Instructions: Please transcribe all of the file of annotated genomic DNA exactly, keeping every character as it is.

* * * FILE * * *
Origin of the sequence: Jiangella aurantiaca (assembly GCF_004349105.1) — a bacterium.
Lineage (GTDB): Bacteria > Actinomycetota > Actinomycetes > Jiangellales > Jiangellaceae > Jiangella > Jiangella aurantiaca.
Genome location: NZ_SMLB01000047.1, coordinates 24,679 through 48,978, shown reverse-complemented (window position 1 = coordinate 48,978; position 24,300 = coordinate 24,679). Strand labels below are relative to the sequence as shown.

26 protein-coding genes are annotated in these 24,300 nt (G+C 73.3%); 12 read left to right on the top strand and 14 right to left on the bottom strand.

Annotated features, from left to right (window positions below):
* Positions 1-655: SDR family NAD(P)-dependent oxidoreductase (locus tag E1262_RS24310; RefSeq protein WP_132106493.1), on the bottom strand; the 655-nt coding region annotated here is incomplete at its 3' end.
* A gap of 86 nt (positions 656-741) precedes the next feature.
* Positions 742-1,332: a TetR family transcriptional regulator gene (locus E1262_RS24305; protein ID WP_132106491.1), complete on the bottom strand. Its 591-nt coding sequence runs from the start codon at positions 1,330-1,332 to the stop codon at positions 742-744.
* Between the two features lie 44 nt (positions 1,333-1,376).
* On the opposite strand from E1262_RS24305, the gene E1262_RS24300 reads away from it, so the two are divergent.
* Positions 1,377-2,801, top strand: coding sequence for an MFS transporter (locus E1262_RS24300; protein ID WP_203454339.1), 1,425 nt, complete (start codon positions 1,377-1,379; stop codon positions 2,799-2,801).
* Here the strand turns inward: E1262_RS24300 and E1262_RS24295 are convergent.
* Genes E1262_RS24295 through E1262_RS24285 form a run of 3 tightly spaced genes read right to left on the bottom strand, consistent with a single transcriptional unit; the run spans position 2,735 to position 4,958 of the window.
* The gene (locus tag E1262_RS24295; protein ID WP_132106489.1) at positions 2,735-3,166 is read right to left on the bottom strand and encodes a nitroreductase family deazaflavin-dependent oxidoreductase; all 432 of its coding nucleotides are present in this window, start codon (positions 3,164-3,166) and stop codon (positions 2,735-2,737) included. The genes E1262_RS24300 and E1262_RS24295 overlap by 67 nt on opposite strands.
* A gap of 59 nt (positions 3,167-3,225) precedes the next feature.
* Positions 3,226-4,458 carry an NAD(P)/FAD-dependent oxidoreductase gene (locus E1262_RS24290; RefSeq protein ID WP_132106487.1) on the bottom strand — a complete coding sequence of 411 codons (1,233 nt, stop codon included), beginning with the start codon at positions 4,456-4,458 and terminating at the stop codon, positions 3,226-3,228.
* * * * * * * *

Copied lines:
Origin of the sequence: Jiangella aurantiaca (assembly GCF_004349105.1) — a bacterium.
Lineage (GTDB): Bacteria > Actinomycetota > Actinomycetes > Jiangellales > Jiangellaceae > Jiangella > Jiangella aurantiaca.
Genome location: NZ_SMLB01000047.1, coordinates 24,679 through 48,978, shown reverse-complemented (window position 1 = coordinate 48,978; position 24,300 = coordinate 24,679). Strand labels below are relative to the sequence as shown.

26 protein-coding genes are annotated in these 24,300 nt (G+C 73.3%); 12 read left to right on the top strand and 14 right to left on the bottom strand.

Annotated features, from left to right (window positions below):
* Positions 1-655: SDR family NAD(P)-dependent oxidoreductase (locus tag E1262_RS24310; RefSeq protein WP_132106493.1), on the bottom strand; the 655-nt coding region annotated here is incomplete at its 3' end.
* A gap of 86 nt (positions 656-741) precedes the next feature.
* Positions 742-1,332: a TetR family transcriptional regulator gene (locus E1262_RS24305; protein ID WP_132106491.1), complete on the bottom strand. Its 591-nt coding sequence runs from the start codon at positions 1,330-1,332 to the stop codon at positions 742-744.
* Between the two features lie 44 nt (positions 1,333-1,376).
* On the opposite strand from E1262_RS24305, the gene E1262_RS24300 reads away from it, so the two are divergent.
* Positions 1,377-2,801, top strand: coding sequence for an MFS transporter (locus E1262_RS24300; protein ID WP_203454339.1), 1,425 nt, complete (start codon positions 1,377-1,379; stop codon positions 2,799-2,801).
* Here the strand turns inward: E1262_RS24300 and E1262_RS24295 are convergent.
* Genes E1262_RS24295 through E1262_RS24285 form a run of 3 tightly spaced genes read right to left on the bottom strand, consistent with a single transcriptional unit; the run spans position 2,735 to position 4,958 of the window.
* The gene (locus tag E1262_RS24295; protein ID WP_132106489.1) at positions 2,735-3,166 is read right to left on the bottom strand and encodes a nitroreductase family deazaflavin-dependent oxidoreductase; all 432 of its coding nucleotides are present in this window, start codon (positions 3,164-3,166) and stop codon (positions 2,735-2,737) included. The genes E1262_RS24300 and E1262_RS24295 overlap by 67 nt on opposite strands.
* A gap of 59 nt (positions 3,167-3,225) precedes the next feature.
* Positions 3,226-4,458 carry an NAD(P)/FAD-dependent oxidoreductase gene (locus E1262_RS24290; RefSeq protein ID WP_132106487.1) on the bottom strand — a complete coding sequence of 411 codons (1,233 nt, stop codon included), beginning with the start codon at positions 4,456-4,458 and terminating at the stop codon, positions 3,226-3,228.